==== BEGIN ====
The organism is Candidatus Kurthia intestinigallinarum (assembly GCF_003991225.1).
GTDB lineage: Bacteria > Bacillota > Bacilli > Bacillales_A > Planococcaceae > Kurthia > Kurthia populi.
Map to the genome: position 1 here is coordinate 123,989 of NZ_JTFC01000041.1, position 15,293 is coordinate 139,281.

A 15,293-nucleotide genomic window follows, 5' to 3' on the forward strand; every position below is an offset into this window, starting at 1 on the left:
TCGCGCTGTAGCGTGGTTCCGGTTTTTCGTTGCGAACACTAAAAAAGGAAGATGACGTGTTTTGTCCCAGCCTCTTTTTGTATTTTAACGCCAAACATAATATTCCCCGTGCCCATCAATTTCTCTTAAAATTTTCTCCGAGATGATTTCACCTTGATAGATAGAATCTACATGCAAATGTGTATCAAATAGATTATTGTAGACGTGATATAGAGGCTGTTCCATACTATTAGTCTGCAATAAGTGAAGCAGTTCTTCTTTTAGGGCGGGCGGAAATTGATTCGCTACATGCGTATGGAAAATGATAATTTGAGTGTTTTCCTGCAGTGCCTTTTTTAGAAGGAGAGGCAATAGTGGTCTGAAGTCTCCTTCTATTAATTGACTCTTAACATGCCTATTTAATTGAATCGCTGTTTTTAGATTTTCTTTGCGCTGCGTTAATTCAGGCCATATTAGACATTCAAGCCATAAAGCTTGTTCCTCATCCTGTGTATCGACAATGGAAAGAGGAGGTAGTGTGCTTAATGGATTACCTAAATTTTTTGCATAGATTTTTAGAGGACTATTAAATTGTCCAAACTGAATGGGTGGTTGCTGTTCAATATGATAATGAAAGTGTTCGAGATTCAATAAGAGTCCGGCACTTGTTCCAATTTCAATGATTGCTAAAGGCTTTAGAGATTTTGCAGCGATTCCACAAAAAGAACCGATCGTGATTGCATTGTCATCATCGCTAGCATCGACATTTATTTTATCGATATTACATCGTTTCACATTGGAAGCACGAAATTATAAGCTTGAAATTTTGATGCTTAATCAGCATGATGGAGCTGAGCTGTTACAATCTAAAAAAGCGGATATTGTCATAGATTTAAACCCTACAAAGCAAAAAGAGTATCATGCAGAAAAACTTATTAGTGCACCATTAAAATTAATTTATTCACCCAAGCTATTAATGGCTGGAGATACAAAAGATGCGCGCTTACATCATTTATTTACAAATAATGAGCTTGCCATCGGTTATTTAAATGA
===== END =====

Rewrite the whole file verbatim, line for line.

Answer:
The organism is Candidatus Kurthia intestinigallinarum (assembly GCF_003991225.1).
GTDB lineage: Bacteria > Bacillota > Bacilli > Bacillales_A > Planococcaceae > Kurthia > Kurthia populi.
Map to the genome: position 1 here is coordinate 123,989 of NZ_JTFC01000041.1, position 15,293 is coordinate 139,281.

A 15,293-nucleotide genomic window follows, 5' to 3' on the forward strand; every position below is an offset into this window, starting at 1 on the left:
TCGCGCTGTAGCGTGGTTCCGGTTTTTCGTTGCGAACACTAAAAAAGGAAGATGACGTGTTTTGTCCCAGCCTCTTTTTGTATTTTAACGCCAAACATAATATTCCCCGTGCCCATCAATTTCTCTTAAAATTTTCTCCGAGATGATTTCACCTTGATAGATAGAATCTACATGCAAATGTGTATCAAATAGATTATTGTAGACGTGATATAGAGGCTGTTCCATACTATTAGTCTGCAATAAGTGAAGCAGTTCTTCTTTTAGGGCGGGCGGAAATTGATTCGCTACATGCGTATGGAAAATGATAATTTGAGTGTTTTCCTGCAGTGCCTTTTTTAGAAGGAGAGGCAATAGTGGTCTGAAGTCTCCTTCTATTAATTGACTCTTAACATGCCTATTTAATTGAATCGCTGTTTTTAGATTTTCTTTGCGCTGCGTTAATTCAGGCCATATTAGACATTCAAGCCATAAAGCTTGTTCCTCATCCTGTGTATCGACAATGGAAAGAGGAGGTAGTGTGCTTAATGGATTACCTAAATTTTTTGCATAGATTTTTAGAGGACTATTAAATTGTCCAAACTGAATGGGTGGTTGCTGTTCAATATGATAATGAAAGTGTTCGAGATTCAATAAGAGTCCGGCACTTGTTCCAATTTCAATGATTGCTAAAGGCTTTAGAGATTTTGCAGCGATTCCACAAAAAGAACCGATCGTGATTGCATTGTCATCATCGCTAGCATCGACATTTATTTTATCGATATTACATCGTTTCACATTGGAAGCACGAAATTATAAGCTTGAAATTTTGATGCTTAATCAGCATGATGGAGCTGAGCTGTTACAATCTAAAAAAGCGGATATTGTCATAGATTTAAACCCTACAAAGCAAAAAGAGTATCATGCAGAAAAACTTATTAGTGCACCATTAAAATTAATTTATTCACCCAAGCTATTAATGGCTGGAGATACAAAAGATGCGCGCTTACATCATTTATTTACAAATAATGAGCTTGCCATCGGTTATTTAAATGA